Monday, August 13, 2012

Response to Blog Stage 7

I have seen and heard many reports about this new racing track being built in Austin that is mentioned in this blog post. Although it will cost the state money to be built and maintained, it is clear that the revenues from the track will largely outweigh the expenses. However, how will these revenues be split? Clearly, not all the revenues will go towards the state of Texas but one would assume that Texas will stay make money on this effort else the plan would never have been implemented.
            It is quite a shock to hear that a Grand Prix race hasn’t been run in the states since 2007. When one hears about a Grand Prix race being run, it is often associated with some of the most beautiful and entertaining cities in the world. It is a pleasure to hear that Austin will be added to this list for at least the next ten years.
            Austin, especially as of late, has been known as a great music city. With the addition of The Tower Amphitheatre, that reputation will only be bolstered. By having a music venue right next to a race track, it will allow for a great combination of events to be held. It will also bring greater attention to racing from music fans that may otherwise be uninterested or uniformed. The addition of these two venues will clearly bolster the Texas government as well as Austin’s status for being a marvelous city.

Friday, August 10, 2012

85 MPH is plenty safe

           Have you ever driven through the state of Texas? Not in the city, or hillside. I’m talking about the endless strips of highways that blanket West Texas, and other scarcely inhabited parts of the humungous state. You can go 50 miles without seeing anything but tumbleweeds and dead armadillos. Oh, and state patrolmen too. You can’t go twenty minutes without seeing one of them. Sitting in their gold cars, holding up a radar gun, just waiting for someone to break the speed limit.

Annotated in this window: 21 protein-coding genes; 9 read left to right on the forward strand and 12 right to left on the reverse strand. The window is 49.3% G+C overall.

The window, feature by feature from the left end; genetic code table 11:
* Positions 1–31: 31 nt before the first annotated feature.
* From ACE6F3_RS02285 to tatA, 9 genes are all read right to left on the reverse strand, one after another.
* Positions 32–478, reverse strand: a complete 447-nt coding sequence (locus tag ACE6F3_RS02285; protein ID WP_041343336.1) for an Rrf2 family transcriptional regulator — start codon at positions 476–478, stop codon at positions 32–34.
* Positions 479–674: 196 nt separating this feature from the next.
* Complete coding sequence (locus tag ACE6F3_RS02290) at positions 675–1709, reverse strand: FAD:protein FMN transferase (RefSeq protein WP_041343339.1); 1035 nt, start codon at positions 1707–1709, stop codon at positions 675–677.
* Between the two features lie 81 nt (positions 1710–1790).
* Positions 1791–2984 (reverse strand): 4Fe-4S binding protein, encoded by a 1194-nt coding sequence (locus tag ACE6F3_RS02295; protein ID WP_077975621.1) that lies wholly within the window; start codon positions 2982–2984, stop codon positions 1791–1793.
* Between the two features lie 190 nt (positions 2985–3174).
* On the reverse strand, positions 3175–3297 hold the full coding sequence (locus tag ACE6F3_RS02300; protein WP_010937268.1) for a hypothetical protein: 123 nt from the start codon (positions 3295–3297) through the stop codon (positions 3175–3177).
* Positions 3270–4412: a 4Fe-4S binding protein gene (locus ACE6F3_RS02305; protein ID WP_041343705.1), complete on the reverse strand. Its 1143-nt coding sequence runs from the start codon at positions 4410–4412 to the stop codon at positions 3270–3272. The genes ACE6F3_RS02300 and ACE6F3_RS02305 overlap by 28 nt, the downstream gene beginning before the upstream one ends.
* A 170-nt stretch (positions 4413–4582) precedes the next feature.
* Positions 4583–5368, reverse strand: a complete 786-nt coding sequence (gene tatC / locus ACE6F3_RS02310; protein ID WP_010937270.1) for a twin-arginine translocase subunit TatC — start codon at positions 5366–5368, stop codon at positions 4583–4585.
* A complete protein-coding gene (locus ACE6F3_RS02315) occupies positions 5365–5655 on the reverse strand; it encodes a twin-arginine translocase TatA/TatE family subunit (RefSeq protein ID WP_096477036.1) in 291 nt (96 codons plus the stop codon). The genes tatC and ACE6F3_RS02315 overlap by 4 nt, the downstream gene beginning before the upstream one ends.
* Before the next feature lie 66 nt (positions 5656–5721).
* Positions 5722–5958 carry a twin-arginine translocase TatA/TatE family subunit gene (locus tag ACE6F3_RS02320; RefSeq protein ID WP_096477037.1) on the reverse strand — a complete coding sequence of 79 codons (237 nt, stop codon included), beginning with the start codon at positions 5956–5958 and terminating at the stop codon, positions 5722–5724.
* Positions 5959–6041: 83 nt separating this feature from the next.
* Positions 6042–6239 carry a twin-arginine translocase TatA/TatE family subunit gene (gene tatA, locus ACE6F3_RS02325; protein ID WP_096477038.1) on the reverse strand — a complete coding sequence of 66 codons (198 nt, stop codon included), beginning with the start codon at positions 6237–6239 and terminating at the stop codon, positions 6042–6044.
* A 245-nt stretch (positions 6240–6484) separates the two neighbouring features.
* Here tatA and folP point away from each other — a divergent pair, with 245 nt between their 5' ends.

Coming from Colorado, I have made the trip between Denver and Austin, both ways, numerous times. It takes about 16 hours, not including stops, when you follow the speed limits. But those speed limits are hard to bear. When you see a sign posting a 75 or 80 mile per hour speed limit, as most highways in Texas are, it is hard to follow them. Maybe in the major cities that is safe. But in the middle of nowhere, it is real easy to put your foot to the ground.
            With that said, Texas should look to start expanding rural highways to 85 miles per hour. They are already currently testing a section of highway 130 with a speed limit of 85 miles per hour ( But that law limits the speed to only new highways. A traffic commission should review all the current highways in Texas and decide which one of those would make for an appropriate transition to a higher speed. It is clear that people already speed on many rural roads, or else Texas would not place state troopers so frequently on them. Texas’ government could spend its money and resources on many other important aspects of law enforcement that traffic violations.
            Many of Germany’s highways don’t have speed limits. That is pretty extreme, and would be reckless in Texas, or anywhere else in the United States. However, raising the speed limit 5 or 10 miles per hour on roads that people already go that fast on would cut down travel time as well as save Texas time and money.